Meet the material needs of your family and those that God has entrusted to you (1 Timothy 5:8).

 

Flee the evil desires and the lusts of youth (2 Timothy 2:22).

Order your life to love, bearing all things, believing all things, hoping all things, enduring all things, and rejoicing in the truth (1 Corinthians 13:6-7)

Rejoice in the wife of your youth, let her breasts satisfy you at all times, and be exhilarated always with her love (Proverbs 5:18-19). Love your wife as Christ loves the Church, and gave Himself up for her (Ephesians 5:25).

Exhibit the fruits of the Spirit, including love, joy, peace, patience, kindness, goodness, faithfulness, gentleness, and self-control (Galatians 5:22-23).

Vex yourself about nothing, but in everything with prayer and supplication, let your requests be made known unto God (Philippians 4:6-7).

Exert yourself to make disciples in all nations, teaching them to observe all that Jesus has commanded (Matthew 28:19).

Rejoice always, pray without ceasing, in everything give thanks, do not quench the Spirit, do not despise prophetic utterances, examine everything carefully, hold fast to what is good, and abstain from every form of evil (1 Thessalonians 5:16-22).

As we glorify God and enjoy Him forever, Christian men will know how to live, and discover the power to do so.

Conclusion

Tens of thousands of men who rarely attend church will be in the seats of the sanctuary at Eastertime. They will be performing a duty, seeking truth, or trying to appease a nagging parent or spouse. Whether they realize it or not, they will also be seeking answers for the tough questions of life, and strength to sustain them day by day. The Bible tells us what it means to be a man, and the Holy Spirit of God gives us the power to do it.

 

Encountering God

When children are young, their world is little bigger than their neighborhood; their home, their school, their friends’ houses, and their church. When people reach young adulthood, their world expands, perhaps even to encompass the whole globe. Slowly though, muscles weaken and eyes get foggy. Women lose their ability to conceive, and hair grays. At those moments, pensive people begin to truly understand that though the world will not leave them, they will leave the world. While little children anchor themselves in their parents and young adults in career and family, the aged realize that these anchors will not hold.

Thoughtful people realize that no temporal anchor – job, family, wealth – will hold through the storms of old age and death. The only anchor that can hold the ship of a man’s life steady in these tempests is God’s Word, Jesus Christ (John 1:1). He is the Rock of Ages that can shelter our souls against the storm (Isaiah 26:4). We will find refuge only under His wings (Psalm 91:4).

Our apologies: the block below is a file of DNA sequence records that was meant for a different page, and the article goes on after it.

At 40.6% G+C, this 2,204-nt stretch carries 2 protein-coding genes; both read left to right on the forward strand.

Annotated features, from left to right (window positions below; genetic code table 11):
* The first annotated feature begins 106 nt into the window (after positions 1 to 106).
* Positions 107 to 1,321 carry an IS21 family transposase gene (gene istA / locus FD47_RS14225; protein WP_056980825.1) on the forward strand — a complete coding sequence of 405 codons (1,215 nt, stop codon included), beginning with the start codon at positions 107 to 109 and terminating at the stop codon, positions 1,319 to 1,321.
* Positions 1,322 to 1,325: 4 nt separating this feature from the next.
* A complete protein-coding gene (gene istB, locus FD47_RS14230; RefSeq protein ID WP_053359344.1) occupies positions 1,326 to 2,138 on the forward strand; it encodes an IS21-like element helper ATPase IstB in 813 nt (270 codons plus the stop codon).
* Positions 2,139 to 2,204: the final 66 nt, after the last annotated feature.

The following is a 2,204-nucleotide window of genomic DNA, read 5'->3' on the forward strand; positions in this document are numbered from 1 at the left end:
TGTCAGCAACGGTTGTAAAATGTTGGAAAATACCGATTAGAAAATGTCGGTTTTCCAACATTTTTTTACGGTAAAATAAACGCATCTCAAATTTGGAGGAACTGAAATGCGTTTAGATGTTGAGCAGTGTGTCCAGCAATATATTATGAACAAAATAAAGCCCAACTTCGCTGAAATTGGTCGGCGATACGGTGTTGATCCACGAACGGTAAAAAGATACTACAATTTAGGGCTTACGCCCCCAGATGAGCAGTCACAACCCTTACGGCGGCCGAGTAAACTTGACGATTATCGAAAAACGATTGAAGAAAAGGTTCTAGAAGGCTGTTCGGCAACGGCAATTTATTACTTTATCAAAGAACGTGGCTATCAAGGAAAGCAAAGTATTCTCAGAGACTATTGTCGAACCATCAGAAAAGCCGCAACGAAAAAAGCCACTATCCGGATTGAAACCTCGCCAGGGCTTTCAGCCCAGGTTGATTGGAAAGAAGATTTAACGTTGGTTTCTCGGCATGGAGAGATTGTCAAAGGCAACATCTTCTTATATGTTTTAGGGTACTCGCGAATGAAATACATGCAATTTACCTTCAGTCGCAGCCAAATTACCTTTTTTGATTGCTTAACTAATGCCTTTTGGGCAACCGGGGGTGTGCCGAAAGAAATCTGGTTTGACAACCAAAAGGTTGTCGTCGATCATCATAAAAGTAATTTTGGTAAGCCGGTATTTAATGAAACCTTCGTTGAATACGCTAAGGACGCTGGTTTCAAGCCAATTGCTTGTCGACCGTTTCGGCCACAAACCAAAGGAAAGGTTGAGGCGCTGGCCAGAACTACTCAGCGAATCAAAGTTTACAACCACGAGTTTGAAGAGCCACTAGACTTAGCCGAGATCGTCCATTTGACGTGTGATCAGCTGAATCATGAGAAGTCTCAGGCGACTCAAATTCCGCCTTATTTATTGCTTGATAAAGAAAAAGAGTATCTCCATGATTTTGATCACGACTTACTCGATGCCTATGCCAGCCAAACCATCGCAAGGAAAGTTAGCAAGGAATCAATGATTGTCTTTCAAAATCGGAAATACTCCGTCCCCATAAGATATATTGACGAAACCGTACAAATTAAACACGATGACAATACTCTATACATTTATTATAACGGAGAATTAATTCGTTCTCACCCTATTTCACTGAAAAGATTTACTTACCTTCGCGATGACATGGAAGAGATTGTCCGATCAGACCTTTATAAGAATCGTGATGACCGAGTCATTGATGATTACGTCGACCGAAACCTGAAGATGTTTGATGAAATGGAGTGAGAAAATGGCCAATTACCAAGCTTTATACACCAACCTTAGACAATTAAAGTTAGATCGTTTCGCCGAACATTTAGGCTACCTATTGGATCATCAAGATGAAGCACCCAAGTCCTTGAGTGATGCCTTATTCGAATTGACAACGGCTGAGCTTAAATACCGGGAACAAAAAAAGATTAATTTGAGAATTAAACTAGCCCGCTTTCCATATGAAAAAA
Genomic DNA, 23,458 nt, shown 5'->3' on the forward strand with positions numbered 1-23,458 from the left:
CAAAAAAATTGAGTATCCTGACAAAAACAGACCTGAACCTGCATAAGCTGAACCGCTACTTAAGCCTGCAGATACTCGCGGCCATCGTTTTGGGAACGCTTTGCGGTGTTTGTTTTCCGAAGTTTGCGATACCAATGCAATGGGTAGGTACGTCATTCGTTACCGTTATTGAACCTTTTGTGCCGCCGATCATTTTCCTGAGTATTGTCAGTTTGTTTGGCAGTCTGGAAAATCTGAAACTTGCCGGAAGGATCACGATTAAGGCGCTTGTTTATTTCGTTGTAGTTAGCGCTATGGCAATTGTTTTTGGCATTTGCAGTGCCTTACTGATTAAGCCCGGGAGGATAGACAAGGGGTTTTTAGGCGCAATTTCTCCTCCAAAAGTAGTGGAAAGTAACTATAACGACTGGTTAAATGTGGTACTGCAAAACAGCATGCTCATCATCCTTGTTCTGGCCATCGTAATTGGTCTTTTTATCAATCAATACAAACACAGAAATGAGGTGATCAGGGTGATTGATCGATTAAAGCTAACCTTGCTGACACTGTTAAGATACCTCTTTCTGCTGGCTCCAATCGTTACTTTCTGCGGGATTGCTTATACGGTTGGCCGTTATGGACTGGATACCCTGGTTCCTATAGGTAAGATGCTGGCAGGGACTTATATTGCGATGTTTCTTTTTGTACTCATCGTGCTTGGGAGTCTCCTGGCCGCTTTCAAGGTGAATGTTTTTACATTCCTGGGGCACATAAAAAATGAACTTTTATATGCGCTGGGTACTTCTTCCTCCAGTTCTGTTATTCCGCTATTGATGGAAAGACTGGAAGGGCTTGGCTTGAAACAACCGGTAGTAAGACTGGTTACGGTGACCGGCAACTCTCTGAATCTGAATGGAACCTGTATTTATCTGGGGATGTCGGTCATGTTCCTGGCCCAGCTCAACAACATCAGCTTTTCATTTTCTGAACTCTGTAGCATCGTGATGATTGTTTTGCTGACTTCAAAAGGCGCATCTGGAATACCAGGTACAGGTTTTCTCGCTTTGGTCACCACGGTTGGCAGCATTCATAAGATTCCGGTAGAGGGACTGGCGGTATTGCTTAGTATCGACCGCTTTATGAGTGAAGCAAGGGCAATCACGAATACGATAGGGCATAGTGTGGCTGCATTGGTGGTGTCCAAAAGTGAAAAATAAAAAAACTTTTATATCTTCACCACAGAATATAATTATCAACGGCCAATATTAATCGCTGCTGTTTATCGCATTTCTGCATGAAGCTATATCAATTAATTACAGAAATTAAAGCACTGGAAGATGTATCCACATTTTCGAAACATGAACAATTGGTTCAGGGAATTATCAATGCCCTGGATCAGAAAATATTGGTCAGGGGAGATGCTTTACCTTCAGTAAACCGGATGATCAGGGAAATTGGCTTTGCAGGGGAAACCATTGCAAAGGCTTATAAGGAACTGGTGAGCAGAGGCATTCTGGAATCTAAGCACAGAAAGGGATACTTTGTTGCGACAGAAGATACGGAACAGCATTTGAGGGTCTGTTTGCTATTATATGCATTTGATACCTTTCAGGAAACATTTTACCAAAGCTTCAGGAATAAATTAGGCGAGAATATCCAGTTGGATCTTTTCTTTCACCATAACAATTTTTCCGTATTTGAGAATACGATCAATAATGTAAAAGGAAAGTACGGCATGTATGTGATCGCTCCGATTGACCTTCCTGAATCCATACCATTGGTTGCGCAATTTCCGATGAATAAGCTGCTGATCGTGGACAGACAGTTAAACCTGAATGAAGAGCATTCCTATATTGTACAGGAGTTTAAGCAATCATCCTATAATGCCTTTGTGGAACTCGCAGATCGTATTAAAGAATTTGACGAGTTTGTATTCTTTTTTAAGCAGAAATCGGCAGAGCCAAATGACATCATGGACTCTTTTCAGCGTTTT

But how can we know God? We must encounter Him. A lifetime of experiencing His faithfulness will enable us to trust Him for the next life. This article will describe how Christians can encounter God regularly.

Background

Matthew 5-7 highlights one of Jesus’ most famous sermons, the Sermon on the Mount. He begins chapter 5 with the Beatitudes (Blessed are the …), discusses the role of His followers in the world (salt and light), and ends with a discourse on what it means to be perfect in the eyes of the Father. In Chapter 7, the Lord warns His listeners to judge only as God Himself judges, encourages them to good actions, and concludes telling the crowd to build their lives on His teachings as a wise man would build his house upon a rock.

Nestled between is chapter 6, beginning with an admonition against hypocrisy, a lesson on prayer, and a summary of trusting in God. Another look, however, reveals that Matthew 6 tells listeners (and in our case, readers) how to encounter God. Four things about experiencing the Lord are evident from verses 1-18:

  1. We must want to encounter Him.
  2. We must know how to encounter Him.
  3. We must engage our whole selves in encountering Him – physically, personally, and with others.

Keeping these three themes in mind, let us discover how to encounter the God of Creation, the Lover of Our Souls.

We must want to encounter Him.

By nature, man does not want to encounter the real God. We want to find power, knowledge, and beauty, but we are terrified by the blinding purity and the overwhelming holiness of the Lord of the Universe. Our finitude, our mortality, and our love of evil – though we don’t consider our private, favorite sins to be evil – make us afraid and ashamed in His presence. Being face to face with God is a little like being face to face with a deathless angel, a lender to whom we owe millions, and a policeman who has just caught us burning down a house.